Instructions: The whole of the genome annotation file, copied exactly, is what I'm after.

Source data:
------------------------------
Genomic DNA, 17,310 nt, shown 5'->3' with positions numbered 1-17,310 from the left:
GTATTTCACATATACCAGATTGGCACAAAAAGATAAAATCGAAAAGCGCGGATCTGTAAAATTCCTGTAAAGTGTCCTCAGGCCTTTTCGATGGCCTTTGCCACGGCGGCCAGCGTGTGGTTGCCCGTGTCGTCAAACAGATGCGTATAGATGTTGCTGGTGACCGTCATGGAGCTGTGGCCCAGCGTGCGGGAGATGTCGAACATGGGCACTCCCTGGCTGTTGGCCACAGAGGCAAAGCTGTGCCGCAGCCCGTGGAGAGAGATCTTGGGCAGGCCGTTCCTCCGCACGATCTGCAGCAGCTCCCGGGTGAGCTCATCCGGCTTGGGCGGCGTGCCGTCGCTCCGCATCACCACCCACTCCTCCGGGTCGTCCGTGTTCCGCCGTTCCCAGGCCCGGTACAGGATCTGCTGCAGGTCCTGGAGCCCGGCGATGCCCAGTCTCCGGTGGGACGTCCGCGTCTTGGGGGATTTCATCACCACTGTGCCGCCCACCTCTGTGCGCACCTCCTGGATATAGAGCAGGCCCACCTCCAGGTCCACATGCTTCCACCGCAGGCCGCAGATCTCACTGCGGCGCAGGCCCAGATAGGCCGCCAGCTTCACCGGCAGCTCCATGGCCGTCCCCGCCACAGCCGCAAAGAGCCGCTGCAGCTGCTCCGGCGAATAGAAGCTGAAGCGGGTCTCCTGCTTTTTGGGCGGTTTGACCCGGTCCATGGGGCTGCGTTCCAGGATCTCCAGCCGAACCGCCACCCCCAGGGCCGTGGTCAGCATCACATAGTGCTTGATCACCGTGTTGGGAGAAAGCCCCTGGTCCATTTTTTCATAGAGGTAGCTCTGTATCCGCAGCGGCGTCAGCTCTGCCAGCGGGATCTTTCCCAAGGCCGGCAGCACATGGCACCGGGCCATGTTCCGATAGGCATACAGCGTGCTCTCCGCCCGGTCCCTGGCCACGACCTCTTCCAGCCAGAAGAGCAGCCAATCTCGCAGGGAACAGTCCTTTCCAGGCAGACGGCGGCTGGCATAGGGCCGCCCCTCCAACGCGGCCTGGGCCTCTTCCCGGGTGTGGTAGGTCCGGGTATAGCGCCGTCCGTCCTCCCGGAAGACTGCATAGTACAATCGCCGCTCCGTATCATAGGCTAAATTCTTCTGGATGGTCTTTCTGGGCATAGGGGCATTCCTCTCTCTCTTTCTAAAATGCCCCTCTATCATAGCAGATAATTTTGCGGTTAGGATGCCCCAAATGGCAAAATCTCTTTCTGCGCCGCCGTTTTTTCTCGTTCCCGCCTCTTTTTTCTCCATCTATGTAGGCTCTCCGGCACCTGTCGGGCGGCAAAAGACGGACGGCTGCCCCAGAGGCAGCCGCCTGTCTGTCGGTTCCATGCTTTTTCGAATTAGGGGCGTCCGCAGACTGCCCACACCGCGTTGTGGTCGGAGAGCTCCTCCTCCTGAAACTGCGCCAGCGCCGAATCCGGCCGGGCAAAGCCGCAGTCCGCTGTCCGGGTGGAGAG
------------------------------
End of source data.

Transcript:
Genomic DNA, 17,310 nt, shown 5'->3' with positions numbered 1-17,310 from the left:
GTATTTCACATATACCAGATTGGCACAAAAAGATAAAATCGAAAAGCGCGGATCTGTAAAATTCCTGTAAAGTGTCCTCAGGCCTTTTCGATGGCCTTTGCCACGGCGGCCAGCGTGTGGTTGCCCGTGTCGTCAAACAGATGCGTATAGATGTTGCTGGTGACCGTCATGGAGCTGTGGCCCAGCGTGCGGGAGATGTCGAACATGGGCACTCCCTGGCTGTTGGCCACAGAGGCAAAGCTGTGCCGCAGCCCGTGGAGAGAGATCTTGGGCAGGCCGTTCCTCCGCACGATCTGCAGCAGCTCCCGGGTGAGCTCATCCGGCTTGGGCGGCGTGCCGTCGCTCCGCATCACCACCCACTCCTCCGGGTCGTCCGTGTTCCGCCGTTCCCAGGCCCGGTACAGGATCTGCTGCAGGTCCTGGAGCCCGGCGATGCCCAGTCTCCGGTGGGACGTCCGCGTCTTGGGGGATTTCATCACCACTGTGCCGCCCACCTCTGTGCGCACCTCCTGGATATAGAGCAGGCCCACCTCCAGGTCCACATGCTTCCACCGCAGGCCGCAGATCTCACTGCGGCGCAGGCCCAGATAGGCCGCCAGCTTCACCGGCAGCTCCATGGCCGTCCCCGCCACAGCCGCAAAGAGCCGCTGCAGCTGCTCCGGCGAATAGAAGCTGAAGCGGGTCTCCTGCTTTTTGGGCGGTTTGACCCGGTCCATGGGGCTGCGTTCCAGGATCTCCAGCCGAACCGCCACCCCCAGGGCCGTGGTCAGCATCACATAGTGCTTGATCACCGTGTTGGGAGAAAGCCCCTGGTCCATTTTTTCATAGAGGTAGCTCTGTATCCGCAGCGGCGTCAGCTCTGCCAGCGGGATCTTTCCCAAGGCCGGCAGCACATGGCACCGGGCCATGTTCCGATAGGCATACAGCGTGCTCTCCGCCCGGTCCCTGGCCACGACCTCTTCCAGCCAGAAGAGCAGCCAATCTCGCAGGGAACAGTCCTTTCCAGGCAGACGGCGGCTGGCATAGGGCCGCCCCTCCAACGCGGCCTGGGCCTCTTCCCGGGTGTGGTAGGTCCGGGTATAGCGCCGTCCGTCCTCCCGGAAGACTGCATAGTACAATCGCCGCTCCGTATCATAGGCTAAATTCTTCTGGATGGTCTTTCTGGGCATAGGGGCATTCCTCTCTCTCTTTCTAAAATGCCCCTCTATCATAGCAGATAATTTTGCGGTTAGGATGCCCCAAATGGCAAAATCTCTTTCTGCGCCGCCGTTTTTTCTCGTTCCCGCCTCTTTTTTCTCCATCTATGTAGGCTCTCCGGCACCTGTCGGGCGGCAAAAGACGGACGGCTGCCCCAGAGGCAGCCGCCTGTCTGTCGGTTCCATGCTTTTTCGAATTAGGGGCGTCCGCAGACTGCCCACACCGCGTTGTGGTCGGAGAGCTCCTCCTCCTGAAACTGCGCCAGCGCCGAATCCGGCCGGGCAAAGCCGCAGTCCGCTGTCCGGGTGGAGAG